Experts say smartphones give abusive partners sophisticated new ways to track, harass and control. And that presents a major challenge to domestic violence campaigners.

According to a Domestic Violence Resource Centre in Victoria a survey they did from last year, showed that more than 80 per cent of domestic violence workers reported that smartphones and social media were being used to stalk victims.

Meanwhile, Women’s Legal Services NSW report that smartphones were a factor in about 80 per cent of  cases involving family law, domestic violence and sexual assault.

Libby Davies, the chief executive officer of antiviolence campaign White Ribbon, said harassment via text was “absolutely” on the rise in Australia and there was a growing prevalence of men using tracking apps and spyware on their partners’ phones to “infringe their freedoms.”

She said controlling partners loaded these apps on to their partners’ phones without their knowledge so they could track their movements and know immediately where they were at any point in the day.

Other apps were being used to remotely monitor their partners’ texts, phone calls, emails and web browsing history.

Women’s Services Network chairwoman Julie Oberin told a Senate inquiry earlier this month that she noticed technology was making the response to domestic violence more difficult.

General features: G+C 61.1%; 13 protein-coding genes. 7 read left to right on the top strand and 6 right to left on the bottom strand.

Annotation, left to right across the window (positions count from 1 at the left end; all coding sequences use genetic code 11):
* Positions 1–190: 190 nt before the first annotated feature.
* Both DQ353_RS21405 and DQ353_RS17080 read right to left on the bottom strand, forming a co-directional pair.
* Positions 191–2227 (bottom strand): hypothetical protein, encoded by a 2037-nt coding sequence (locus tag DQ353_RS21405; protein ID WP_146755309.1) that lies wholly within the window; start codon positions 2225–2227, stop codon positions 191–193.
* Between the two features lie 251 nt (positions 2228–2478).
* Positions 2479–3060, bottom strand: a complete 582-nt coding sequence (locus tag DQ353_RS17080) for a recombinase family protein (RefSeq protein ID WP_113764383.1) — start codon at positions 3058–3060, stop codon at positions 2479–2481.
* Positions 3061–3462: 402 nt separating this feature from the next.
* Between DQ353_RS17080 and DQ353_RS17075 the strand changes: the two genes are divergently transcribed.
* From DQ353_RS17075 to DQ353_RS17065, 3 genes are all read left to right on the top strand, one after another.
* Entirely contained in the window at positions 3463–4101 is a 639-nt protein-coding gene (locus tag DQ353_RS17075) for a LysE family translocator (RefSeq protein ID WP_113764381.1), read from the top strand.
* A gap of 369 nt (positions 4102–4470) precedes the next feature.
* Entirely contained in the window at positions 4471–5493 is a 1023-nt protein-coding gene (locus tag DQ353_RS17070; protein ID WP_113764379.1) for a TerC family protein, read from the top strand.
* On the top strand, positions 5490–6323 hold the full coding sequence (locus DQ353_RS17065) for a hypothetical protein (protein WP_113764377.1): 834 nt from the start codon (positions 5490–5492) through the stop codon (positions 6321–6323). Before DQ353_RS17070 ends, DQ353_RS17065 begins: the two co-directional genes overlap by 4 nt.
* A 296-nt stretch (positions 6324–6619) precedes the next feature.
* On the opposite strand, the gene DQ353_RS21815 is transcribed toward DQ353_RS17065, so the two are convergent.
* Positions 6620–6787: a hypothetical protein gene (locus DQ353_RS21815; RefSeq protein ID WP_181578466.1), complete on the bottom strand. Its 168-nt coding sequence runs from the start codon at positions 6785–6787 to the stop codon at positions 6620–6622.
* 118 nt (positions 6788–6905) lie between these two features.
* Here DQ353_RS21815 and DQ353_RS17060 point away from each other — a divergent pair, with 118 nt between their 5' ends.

She said women who were placed in safe houses in regional Victoria were later discovered by their former partners through a smartphone global positioning system (GPS).

The Women’s Services Network also relayed an example of how a woman was sent videos of herself in her lounge room by a former partner who had hacked into her smart TV.

Online youth mental health service provider ReachOut.com reports that one in five young people have been the victim of bullying and harassment from text messages.

A spokesperson said  If you ” look at this statistic alongside partner violence statistics, it paints a very concerning picture, especially for people under 25.”

There is no way that  these developments could be said to be positive or desirable.

In fact the opposite is the case.

We are making it easier for people to do us harm. Nothing smartphone about that.